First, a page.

Video hasn’t killed the internet star

I’m starting to explore a world I’ve so far avoided. The world of video, as a marketing tool.


I don’t watch much online video myself. I’m more of a word person. I prefer to read because I can take it at my own pace, scan quickly to find just what I’m after, or cut and paste or bookmark to refer back to it later.


Video doesn’t hold my attention because I can’t scan, and so I tend to get distracted and do something else alongside, or let my mind wander off.


And I only watch video if I’m on my own, because I don’t want the sound to affect other people around me (and I rarely have an earpiece with me).


What’s so good about video anyway?


More and more people are saying that video is great for business. I’ve even heard the phrase “must do” (see my last post for what I think of that).


I’ve heard good reports first-hand from clients and associates too. One client, who had been putting off their website redesign for some time, had a customer tell them “Your old website isn’t doing you any favours, but what convinced me to come to you was your video.”


Plus video is a good tactic for SEO (Search Engine Optimisation).  Even though Google can’t see the actual content of a video, the reasons it’s good for SEO seem to be:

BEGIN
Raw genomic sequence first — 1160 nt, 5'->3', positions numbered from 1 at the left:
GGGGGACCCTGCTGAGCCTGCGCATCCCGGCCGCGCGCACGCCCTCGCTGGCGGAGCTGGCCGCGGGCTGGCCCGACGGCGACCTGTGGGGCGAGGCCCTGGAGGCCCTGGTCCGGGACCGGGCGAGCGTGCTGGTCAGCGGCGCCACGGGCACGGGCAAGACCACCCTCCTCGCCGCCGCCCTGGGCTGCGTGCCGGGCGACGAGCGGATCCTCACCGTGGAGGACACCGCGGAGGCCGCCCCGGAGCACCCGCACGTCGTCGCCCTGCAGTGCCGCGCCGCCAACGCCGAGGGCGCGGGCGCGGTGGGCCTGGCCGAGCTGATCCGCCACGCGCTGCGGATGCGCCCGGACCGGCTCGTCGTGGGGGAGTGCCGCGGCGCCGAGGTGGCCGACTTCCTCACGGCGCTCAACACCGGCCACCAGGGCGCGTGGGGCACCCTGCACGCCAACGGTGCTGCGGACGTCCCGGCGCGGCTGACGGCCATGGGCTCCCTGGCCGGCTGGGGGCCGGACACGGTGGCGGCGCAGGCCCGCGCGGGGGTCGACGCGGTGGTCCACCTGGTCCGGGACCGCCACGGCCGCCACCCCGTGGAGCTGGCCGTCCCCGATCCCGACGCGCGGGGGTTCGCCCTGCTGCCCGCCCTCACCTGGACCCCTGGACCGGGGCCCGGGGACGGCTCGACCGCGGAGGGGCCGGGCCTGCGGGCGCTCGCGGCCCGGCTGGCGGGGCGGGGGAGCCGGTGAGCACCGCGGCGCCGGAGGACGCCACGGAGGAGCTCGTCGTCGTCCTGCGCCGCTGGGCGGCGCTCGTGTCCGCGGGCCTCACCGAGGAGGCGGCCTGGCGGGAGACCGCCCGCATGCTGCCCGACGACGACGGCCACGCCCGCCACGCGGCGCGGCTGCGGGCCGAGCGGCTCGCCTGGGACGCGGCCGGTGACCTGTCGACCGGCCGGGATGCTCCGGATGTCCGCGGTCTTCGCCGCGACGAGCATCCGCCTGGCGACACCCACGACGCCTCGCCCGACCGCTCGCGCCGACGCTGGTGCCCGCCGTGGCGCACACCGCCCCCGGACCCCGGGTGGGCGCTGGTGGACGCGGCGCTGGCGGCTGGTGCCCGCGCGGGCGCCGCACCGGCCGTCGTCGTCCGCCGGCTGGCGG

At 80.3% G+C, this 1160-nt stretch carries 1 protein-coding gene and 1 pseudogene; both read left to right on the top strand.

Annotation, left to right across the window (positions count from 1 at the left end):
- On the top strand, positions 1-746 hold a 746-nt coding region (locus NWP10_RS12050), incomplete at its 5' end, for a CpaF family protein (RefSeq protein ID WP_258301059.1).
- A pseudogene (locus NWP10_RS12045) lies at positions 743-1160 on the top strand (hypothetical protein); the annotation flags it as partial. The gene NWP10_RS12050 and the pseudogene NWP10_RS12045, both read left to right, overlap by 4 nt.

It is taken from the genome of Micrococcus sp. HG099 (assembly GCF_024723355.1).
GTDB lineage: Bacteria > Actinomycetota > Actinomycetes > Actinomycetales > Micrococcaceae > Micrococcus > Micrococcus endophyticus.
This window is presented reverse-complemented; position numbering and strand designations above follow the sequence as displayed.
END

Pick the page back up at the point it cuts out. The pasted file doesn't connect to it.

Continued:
1. It keeps visitors on your site for a longer time period (which Google takes as a sign they’ve found what they want);
  2. Google loves YouTube (well, of course they do, they own it…) YouTube is considered the second biggest search engine, after Google itself.  Obviously the metadata, such as the title and description, need to be well-written to help them index your video content appropriately (more on that below).
  3. Videos are good for ‘social signals’ – likes, comments and shares that show people are engaged with the content.
  4. And of course, there’s always a chance it could ‘go viral‘.


infographic on video statistics
compelling statistics on video as advertising – via

So why have I been slow to embrace video as a marketing tool?

Besides feeling that I was lacking in the required knowledge and video technology to get behind the lens, I was reluctant to put myself in front of the camera. (You mean, I’ll need to get out of my pj’s and do my hair? On a work day?!)


Then someone said “well, you don’t have to star in it yourself if you don’t want to”.

Aha! Lightbulb moment.


Here’s a great post by Kate Toon about creating an “explainer video” using a product called Powtoon (which even has a free version). Kate used this software to produce short, sweet, animated videos that explain some of her offerings – and she didn’t need to appear in person at all.


Getting started with video


Now that I’ve researched it further, I’ve found all sorts of ways to create videos. You don’t need fancy equipment and a special room setup. You can even use your smartphone. As it’s no longer cutting-edge technology, there are now loads of apps and products like Powtoon to help you record and edit short videos. And of course, YouTube is free to post and share the finished product.